Stoke Newington User Group will be running a family funday on Sunday 15 July and an open air cinema on Saturday 15 September.
Stoke Newington Common lies between Stoke Newington and Clapton and consists of four sections of green space, each with their own character. Although relatively small, the Common provides a much needed and highly valued green space for surrounding residents, escape from busy roads and provides a very popular children's play area.
The user group have helped transform Stoke Newington Common. To date they've:
- raised funds for, designed and built a new playground
- commissioned and built new seating from recycled wood
- planted many trees, hedges, and spring bulbs, and done so by involving local people and schools
- restored the drinking fountain which lay disused for over 20 years
- succeeded in getting a reduction in the speed limit along Northwold rd, to assist children walking to school, as well as using the playground
- organised events including an annual picnic and funday, games days, history tours, cycling events, planting, environmental and plant-care days, knitting sessions and more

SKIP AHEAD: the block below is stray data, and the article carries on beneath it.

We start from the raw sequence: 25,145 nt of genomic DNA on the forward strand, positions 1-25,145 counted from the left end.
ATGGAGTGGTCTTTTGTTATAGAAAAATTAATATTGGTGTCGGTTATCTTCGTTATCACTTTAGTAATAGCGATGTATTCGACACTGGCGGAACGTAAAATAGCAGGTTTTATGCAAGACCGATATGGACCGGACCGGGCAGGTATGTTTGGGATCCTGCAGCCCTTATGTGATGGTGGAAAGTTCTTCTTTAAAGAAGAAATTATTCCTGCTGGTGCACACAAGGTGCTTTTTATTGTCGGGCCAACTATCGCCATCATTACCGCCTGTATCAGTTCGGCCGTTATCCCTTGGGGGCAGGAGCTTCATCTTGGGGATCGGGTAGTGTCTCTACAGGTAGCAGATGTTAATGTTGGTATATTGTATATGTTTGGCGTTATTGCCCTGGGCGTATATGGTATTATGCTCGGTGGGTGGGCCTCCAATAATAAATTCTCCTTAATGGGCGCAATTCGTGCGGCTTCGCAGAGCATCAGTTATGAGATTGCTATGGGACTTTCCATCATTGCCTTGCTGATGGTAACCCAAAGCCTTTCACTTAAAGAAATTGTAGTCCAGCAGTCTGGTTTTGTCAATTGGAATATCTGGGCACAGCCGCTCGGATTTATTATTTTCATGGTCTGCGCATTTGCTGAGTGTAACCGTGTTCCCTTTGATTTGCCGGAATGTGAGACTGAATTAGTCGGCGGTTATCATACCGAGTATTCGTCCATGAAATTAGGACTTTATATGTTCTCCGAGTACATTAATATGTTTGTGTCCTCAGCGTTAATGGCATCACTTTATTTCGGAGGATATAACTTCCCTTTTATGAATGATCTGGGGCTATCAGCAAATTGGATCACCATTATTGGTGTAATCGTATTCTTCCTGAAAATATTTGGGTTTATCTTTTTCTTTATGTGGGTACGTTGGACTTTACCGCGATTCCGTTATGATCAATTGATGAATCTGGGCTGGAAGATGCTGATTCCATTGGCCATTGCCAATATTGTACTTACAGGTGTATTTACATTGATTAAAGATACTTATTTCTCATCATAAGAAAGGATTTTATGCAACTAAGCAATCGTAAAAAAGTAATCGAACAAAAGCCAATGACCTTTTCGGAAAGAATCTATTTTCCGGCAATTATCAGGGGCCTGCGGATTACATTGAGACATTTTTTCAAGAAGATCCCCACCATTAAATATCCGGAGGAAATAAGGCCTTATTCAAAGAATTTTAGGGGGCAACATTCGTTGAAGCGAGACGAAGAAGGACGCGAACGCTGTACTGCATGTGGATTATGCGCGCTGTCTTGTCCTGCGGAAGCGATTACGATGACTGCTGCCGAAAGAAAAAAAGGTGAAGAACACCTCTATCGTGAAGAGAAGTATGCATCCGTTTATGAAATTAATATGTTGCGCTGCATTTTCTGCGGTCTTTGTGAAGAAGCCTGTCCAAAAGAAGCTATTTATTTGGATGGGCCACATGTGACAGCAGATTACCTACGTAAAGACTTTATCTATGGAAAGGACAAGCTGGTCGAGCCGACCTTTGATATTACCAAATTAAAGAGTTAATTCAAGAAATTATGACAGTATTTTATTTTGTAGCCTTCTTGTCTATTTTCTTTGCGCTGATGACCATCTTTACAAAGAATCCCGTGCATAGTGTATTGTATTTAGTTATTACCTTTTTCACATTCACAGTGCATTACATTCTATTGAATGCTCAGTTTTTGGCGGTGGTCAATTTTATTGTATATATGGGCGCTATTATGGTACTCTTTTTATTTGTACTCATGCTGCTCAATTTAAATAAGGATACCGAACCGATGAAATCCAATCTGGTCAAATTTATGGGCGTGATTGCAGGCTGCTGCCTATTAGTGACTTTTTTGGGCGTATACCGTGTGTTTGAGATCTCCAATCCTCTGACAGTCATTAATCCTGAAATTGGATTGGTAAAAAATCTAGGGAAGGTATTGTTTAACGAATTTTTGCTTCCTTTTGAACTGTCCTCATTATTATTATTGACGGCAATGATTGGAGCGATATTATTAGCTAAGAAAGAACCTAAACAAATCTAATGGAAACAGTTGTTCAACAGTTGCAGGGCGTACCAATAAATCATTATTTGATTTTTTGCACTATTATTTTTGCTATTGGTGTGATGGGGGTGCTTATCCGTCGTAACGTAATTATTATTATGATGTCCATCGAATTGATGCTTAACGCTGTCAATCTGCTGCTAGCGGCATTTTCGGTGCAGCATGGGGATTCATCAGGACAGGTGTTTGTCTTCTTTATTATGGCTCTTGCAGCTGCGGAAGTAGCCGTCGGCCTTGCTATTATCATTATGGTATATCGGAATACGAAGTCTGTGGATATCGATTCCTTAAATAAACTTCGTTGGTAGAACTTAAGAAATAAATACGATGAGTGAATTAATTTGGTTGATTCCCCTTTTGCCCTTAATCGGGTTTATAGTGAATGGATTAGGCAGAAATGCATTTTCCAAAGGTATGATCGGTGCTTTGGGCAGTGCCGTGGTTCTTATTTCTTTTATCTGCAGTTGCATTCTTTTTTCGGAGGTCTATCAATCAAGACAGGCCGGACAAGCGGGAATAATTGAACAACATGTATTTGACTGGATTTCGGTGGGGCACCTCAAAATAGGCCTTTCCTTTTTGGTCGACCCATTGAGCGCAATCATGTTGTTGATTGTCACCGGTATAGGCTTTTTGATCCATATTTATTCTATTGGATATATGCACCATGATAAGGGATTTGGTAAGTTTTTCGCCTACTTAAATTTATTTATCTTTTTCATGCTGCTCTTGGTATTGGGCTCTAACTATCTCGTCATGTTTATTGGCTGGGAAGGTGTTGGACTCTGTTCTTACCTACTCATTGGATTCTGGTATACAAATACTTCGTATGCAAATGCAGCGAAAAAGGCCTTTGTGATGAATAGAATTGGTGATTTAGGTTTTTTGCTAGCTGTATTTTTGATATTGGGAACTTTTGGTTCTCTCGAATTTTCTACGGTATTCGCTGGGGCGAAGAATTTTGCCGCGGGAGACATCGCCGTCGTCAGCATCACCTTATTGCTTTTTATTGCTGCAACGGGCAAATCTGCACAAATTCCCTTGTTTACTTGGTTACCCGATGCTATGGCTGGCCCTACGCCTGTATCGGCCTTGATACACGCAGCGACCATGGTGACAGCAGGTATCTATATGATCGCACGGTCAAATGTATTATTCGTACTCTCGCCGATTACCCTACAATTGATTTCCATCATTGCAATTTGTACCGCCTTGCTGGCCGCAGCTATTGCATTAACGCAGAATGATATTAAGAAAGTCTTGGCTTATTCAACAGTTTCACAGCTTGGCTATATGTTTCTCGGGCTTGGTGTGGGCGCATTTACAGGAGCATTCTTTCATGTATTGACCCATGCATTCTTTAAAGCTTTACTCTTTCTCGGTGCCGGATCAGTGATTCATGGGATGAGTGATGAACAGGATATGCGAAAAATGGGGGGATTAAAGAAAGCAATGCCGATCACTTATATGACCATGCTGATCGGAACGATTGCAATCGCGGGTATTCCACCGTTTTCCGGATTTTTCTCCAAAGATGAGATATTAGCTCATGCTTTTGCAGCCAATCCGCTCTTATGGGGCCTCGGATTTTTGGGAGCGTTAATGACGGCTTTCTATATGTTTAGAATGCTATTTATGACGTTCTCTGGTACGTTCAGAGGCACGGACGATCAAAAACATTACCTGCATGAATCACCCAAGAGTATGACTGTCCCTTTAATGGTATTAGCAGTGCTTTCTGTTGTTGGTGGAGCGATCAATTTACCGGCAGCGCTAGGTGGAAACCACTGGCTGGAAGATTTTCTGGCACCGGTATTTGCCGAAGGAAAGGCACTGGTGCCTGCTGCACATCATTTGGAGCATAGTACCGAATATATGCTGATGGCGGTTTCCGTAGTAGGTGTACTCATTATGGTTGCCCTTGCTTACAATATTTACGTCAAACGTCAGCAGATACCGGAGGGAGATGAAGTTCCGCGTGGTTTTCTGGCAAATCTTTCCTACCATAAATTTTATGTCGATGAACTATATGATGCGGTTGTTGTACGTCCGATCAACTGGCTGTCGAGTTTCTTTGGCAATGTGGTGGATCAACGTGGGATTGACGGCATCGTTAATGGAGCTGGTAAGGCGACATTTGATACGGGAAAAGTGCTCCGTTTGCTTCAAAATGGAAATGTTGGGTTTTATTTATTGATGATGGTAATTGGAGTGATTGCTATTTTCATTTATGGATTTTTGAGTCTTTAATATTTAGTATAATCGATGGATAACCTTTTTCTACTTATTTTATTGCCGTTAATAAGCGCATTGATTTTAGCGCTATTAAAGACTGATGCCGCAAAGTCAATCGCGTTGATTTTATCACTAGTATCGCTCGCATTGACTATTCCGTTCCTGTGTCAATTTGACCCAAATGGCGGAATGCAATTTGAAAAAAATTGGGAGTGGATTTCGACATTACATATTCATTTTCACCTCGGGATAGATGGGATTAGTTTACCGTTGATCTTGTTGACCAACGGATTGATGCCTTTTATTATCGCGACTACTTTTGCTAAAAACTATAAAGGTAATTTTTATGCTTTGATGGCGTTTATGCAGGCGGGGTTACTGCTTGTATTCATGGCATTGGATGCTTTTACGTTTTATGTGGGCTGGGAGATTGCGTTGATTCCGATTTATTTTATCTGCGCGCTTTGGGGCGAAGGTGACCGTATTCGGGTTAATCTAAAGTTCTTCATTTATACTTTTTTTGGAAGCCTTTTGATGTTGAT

How to get involved
If you'd like to get involved, please contact Stoke Newington User Group (SNUG).
In 2012, 30 pupils from Northwold Primary School Year 1 planted a meadow on the common as part of the Mad About Meadows project. The Council worked with London in Bloom, the London Organising Committee of the Olympic and Paralympic Games and SNUG to trial the Mad About Meadows, which was inspired by the Olympic Park wildflower meadows, and designed to increase the number of urban meadows across London.
The meadow also contributes to our biodiversity action plan, which seeks to create 1 hectare (10,000m2 - about the size of one and a half football pitches) of new meadow over the next five years.
Barbecues are not allowed on Stoke Newington Common. If you'd like to hold a barbecue, there is a dedicated area in London Fields.
Dogs are excluded from the play area. Council officers have the power to request that dogs are put on leads if they are behaving aggressively, causing damage, or if their owner does not have appropriate control over them. More information on dogs in parks.
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